A tense and dramatic murder mystery from the father of the Italian ‘giallo’ crime genre, featuring Inspector De Vincenzi.
A body is discovered in a Milan apartment, and Inspector De Vincenzi investigates. The apartment happens to belong to and old university friend of his, Aurigi. When the body turns out to be that of Aurigi’s banker, and a phial of prussic acid is discovered in the bathroom, suspicion falls on the apartment’s owner, and De Vincenzi is agonisingly torn between his sense of duty and his loyalty to an old comrade…
This intensely dramatic mystery from the father of the Italian crime novel, Augusto de Angelis, is the first to feature his most famous creation – Inspector De Vincenzi.
Claire’s Rating: 3.5/5
Yet again I’m learning about another police organisation and investigation method. In my last read I was in modern day Japan. This time, I’m in early 20th Century Italy so no mobile phones and no portable radios; just the basic telephone but this still wasn’t as common as it was in the latter part of the century.
The story is a classic whodunnit. A banker shot dead in another man’s apartment who at the time of the murder, was in the police station.
There are nods to Agatha Christie’s writing and particularly Poirot with the phrase “little grey cells”. For me, it wasn’t as cleverly written as Christie’s mysteries but it had an air about it, similar to the Poirot adaptations on the small screen. Having read the “Did You Know” section that follows the story, it was written at a similar time to Christie, making the author her Italian contemporary which could explain the likeness.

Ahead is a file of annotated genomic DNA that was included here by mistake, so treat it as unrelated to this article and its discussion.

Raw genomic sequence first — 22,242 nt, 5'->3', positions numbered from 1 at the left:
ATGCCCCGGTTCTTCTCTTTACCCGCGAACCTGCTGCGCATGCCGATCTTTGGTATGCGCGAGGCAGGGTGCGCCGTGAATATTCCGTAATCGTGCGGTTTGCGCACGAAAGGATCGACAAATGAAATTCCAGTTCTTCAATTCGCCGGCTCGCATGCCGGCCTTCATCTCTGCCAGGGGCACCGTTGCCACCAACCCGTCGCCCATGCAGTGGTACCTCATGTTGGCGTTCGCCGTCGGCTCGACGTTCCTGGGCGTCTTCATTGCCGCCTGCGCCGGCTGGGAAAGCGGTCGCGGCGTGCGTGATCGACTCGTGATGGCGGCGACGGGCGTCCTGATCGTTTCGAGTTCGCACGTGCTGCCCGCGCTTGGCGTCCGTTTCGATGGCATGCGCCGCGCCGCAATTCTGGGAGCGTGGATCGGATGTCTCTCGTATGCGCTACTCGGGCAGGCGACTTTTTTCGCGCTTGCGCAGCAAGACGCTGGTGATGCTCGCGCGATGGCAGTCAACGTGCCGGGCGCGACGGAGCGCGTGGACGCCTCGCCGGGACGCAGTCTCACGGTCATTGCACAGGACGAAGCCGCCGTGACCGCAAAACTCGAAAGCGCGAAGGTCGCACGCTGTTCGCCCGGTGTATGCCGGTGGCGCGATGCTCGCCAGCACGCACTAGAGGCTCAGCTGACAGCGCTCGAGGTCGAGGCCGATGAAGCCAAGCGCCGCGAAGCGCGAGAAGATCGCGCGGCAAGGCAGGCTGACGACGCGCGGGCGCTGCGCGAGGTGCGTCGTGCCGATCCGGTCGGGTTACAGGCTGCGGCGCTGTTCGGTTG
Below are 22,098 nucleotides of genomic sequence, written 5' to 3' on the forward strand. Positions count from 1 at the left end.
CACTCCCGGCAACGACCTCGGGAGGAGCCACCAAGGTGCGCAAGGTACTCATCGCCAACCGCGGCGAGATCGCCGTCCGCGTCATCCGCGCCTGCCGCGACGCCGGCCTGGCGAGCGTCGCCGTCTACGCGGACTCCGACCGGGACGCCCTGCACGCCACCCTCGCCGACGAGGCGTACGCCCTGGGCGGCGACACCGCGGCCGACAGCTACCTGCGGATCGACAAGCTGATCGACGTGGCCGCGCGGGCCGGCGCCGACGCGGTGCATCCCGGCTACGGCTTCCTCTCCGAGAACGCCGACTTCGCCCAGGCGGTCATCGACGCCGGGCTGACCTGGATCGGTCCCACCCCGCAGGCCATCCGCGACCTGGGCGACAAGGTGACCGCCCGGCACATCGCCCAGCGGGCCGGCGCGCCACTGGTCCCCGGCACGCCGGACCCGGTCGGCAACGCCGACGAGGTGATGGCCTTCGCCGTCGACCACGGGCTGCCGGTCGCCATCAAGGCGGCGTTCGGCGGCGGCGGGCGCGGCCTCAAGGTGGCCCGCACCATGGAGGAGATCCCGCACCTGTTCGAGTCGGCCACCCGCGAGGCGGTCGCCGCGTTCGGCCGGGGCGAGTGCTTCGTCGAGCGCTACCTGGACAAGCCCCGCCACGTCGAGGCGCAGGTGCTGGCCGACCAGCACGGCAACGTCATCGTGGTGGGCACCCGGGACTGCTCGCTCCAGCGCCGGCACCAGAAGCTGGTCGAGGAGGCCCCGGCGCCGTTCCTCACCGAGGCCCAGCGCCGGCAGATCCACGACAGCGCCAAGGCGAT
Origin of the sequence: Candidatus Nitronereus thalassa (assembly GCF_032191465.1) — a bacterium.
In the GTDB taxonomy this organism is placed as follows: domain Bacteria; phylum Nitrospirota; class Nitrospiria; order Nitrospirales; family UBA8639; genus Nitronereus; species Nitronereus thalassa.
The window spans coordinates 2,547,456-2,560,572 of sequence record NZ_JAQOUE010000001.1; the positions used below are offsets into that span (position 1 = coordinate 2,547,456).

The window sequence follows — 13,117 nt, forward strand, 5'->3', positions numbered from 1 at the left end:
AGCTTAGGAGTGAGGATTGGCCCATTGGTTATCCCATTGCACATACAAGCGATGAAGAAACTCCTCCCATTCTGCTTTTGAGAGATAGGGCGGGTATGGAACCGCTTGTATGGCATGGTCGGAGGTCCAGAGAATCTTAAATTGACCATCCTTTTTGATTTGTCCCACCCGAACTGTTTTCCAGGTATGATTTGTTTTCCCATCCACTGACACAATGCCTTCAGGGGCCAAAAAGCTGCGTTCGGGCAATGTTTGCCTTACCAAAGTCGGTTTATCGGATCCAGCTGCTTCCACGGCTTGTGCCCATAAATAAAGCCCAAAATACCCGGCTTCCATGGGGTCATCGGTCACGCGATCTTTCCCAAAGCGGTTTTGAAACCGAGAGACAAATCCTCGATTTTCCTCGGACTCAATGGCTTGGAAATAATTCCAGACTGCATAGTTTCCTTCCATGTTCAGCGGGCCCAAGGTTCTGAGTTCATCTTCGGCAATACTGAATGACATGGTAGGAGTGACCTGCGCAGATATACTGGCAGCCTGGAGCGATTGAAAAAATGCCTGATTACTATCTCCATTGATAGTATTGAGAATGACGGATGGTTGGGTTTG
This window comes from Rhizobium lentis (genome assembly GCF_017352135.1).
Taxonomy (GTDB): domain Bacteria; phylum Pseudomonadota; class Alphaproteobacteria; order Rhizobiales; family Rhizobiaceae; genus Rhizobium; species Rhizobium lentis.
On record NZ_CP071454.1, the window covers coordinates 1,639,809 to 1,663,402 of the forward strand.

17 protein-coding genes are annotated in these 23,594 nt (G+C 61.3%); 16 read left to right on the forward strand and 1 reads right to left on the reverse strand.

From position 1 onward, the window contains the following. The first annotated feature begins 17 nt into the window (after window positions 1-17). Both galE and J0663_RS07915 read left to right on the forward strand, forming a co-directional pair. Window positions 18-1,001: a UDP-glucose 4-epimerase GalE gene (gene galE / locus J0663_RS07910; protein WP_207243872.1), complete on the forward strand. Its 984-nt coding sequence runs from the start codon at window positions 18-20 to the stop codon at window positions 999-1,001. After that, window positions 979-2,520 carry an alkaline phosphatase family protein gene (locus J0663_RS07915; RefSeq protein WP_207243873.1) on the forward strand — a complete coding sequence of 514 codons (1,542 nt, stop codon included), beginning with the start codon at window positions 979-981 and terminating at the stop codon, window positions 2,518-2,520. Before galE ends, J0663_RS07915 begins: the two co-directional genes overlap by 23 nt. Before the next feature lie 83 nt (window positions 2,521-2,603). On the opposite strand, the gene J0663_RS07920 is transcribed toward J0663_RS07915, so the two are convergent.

The translation from Italian is good. At the start there were a couple of words I had to look up like Prussic Acid aka cyanide but this could be down to the evolution of language in the past 80 years. The author did switch between using characters’ surnames and forenames in the narrative which was a little confusing to begin with.
The story wasn’t outstanding but it’s done enough to pique my interest – a few red herrings through the story to keep me guessing. I do want to read both more from the author and more Italian crime from the era and possibly more modern examples.
Thank you to Mollie at Pushkin Vertigo and Crimebookjunkie Book Blog for this ebook in return for my unbiased review.
Fantastic Review as always from my ‘lil possum, Claire! If this books piques your interest, click the link below!
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